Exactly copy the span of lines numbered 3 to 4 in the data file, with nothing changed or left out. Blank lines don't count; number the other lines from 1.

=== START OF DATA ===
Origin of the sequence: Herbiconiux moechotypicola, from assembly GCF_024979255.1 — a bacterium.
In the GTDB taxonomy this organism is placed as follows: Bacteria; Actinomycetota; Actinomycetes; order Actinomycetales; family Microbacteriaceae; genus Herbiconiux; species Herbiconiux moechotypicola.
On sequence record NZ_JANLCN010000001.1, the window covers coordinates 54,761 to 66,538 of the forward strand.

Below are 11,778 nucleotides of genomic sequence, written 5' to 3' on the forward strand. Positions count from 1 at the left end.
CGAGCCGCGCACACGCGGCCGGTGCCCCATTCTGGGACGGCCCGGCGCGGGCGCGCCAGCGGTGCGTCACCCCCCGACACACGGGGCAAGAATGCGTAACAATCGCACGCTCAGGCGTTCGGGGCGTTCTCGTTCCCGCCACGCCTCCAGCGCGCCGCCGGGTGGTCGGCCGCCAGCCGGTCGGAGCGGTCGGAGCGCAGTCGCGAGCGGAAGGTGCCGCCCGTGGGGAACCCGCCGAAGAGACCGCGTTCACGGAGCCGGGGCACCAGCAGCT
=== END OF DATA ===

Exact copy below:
On sequence record NZ_JANLCN010000001.1, the window covers coordinates 54,761 to 66,538 of the forward strand.

Below are 11,778 nucleotides of genomic sequence, written 5' to 3' on the forward strand. Positions count from 1 at the left end.